Tuesday, March 24, 2015

Twenty Bench Napa Valley Cabernet Sauvignon 2003

Twenty Bench Napa Valley Cabernet Sauvignon 2003

Found this in the cooler to go with pepper steak and salad that L prepared for dinner before she ran out for the evening. Besides our subterranean cellar we also have a cooler adjacent to the kitchen for every day or ready to drink wines. It mostly contains white wines but I checked it tonight and pulled out this bottle, so placed for consumption at some point. What a nice surprise! This certainly exceeded expectations.

This is from Nine North Wine Company, another négociant wine supplier that offers a portfolio of small production wines from Napa Valley and other California North Coast appellations. Like most négociants, they strive for high QPR wines - high quality and value relative to price, sourced from small production producers, or others seeking to liquidate (no pun intended) excess inventory or production.

Founded in 2001 by Jim Regusci and James Harder, Nine North Wine Company established a reputation for producing appellation-specific wines that provided good value for the price; their objective to leverage their network of grower producer contacts into a portfolio of négociant wines.

In December of 2012 Nine North Wine Company Nine North was taken over by Chris Nickolopoulos and Elija Pfister who had also established a reputation for producing a portfolio of appellation-specific wines' négociant wines.

Chris Nickolopoulos grew up in the midwest in a restaurant family where he was immersed in the food business. In 1990, Chris moved into a noisy little apartment next to the Addison “el” tracks in Chicago’s Wrigleyville.  He immersed himself in Chicago’s culinary scene tending bar at the swanky Spiaggia, and moved on to various roles in the wine trade. After 10 years, he moved to San Francisco to lead a respected fine wine sales organization where he spent the next seven years traveling the world tasting great wines and helping build some respected wine brands in the country.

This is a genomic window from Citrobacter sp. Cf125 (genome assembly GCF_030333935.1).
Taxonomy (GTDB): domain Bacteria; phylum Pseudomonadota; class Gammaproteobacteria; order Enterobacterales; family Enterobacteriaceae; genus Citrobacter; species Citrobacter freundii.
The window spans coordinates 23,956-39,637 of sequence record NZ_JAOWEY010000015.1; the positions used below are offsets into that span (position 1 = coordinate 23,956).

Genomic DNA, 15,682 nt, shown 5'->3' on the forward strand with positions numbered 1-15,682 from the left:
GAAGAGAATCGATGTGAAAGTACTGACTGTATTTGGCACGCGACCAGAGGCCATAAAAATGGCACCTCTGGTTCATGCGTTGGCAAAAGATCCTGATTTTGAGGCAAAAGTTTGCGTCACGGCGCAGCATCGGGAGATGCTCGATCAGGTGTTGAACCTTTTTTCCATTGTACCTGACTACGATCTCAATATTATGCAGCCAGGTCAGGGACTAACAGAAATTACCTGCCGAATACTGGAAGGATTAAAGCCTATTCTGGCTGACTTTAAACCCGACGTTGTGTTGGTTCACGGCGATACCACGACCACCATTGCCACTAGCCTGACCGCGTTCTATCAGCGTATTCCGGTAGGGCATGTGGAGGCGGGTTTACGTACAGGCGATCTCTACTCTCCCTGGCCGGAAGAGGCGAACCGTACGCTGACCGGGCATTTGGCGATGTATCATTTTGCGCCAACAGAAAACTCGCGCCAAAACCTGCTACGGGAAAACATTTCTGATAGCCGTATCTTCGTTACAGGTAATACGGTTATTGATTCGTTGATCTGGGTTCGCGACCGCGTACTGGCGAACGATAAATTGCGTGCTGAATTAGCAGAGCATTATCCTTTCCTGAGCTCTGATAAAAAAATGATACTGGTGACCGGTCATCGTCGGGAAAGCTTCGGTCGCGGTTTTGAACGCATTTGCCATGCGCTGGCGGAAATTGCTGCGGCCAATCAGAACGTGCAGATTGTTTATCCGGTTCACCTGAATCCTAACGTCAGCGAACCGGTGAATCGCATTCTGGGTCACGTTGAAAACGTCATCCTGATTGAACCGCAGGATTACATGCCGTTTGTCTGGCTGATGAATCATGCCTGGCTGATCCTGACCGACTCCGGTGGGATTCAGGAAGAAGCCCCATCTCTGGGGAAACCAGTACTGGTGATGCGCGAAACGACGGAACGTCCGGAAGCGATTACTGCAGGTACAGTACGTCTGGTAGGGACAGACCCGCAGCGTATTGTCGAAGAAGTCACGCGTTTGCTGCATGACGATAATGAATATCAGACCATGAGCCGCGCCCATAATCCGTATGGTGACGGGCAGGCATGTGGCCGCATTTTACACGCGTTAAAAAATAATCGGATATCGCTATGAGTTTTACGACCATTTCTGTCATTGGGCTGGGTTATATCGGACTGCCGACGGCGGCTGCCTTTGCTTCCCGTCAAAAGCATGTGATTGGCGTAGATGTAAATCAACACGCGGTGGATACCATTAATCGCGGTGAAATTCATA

Elijah Pfister grew up on a family farm in Northern California. When his family urbanized and moved to the Bay Area, he looked to neighboring Sonoma and Napa to pursue his appreciation of rural life and farming in viticulture and winemaking. Elijah’s uncle owned a large wine and liquor retailer and Elijah followed in his footsteps in the wine trade when after obtaining his MBA from Stanford, he pursued his love for wine in the business.

Teaming up with Chris’s connections, they assembled a portfolio of imports and launched Maritime Wine Trading Collective in January of 2009. They progressed their business parlaying contacts in the Northern California wine industry into a portfolio of négociant wines.

Twenty Bench Cabernet Sauvignon from Napa Valley was one of the first wines released by Nine North Wine Company twelve years ago. They like to emphasize many other not-so famous-parcels of land throughout Northern California that yield terrific fruit from sites with land values not as astronomical as Napa, thereby producing fruit at substantially lower cost per ton resulting in excellent wines that are a good value for the variety.

In the fall of 2000, Nine North purchased 20 tons of Cabernet Sauvignon grapes from a friend's Napa Valley vineyard. Their winemaker, Charles Hendricks, crafted this wine from what the cellar hands called 'Twenty Bench, 'signifying the 20 tons of fruit from the gentle rising bench land vineyard from which they were picked.

When Charles presented barrel samples to the principles, they noticed the name 'Twenty Bench' written in chalk on the side of the barrels. The result was a high QPR wine with the perfect name.

According to the producers, the label design is based on a native petroglyph that pays homage to the Wappo Indians, the first descendants of the Napa Valley. The name Wappo, which means 'brave', was given to this tribe who lived peacefully in the Napa Valley area going back perhaps more than a thousand years. Notably, in 1836 there were more than 8,000 Wappos living in the Napa Valley area. By 1850 there were less than 500. In 1908, less than 40. This wine is a tribute to those early inhabits of the hallowed land today known as Napa Valley.

At a dozen years of age, I didn't know what to expect, but was pleasantly surprised by a moderately complex, nicely balanced, moderately polished wine with dark garnet color and medium body. An expressive nose with flavors of kirsch, floral, with brambly black raspberry fruits, tones of cola and a hint of mocha taken over in the mid palate turning to predominant spicy tangy acidity with smokey red fruit and candied cherry on the firm tannin laced lingering finish.

RM 89 points.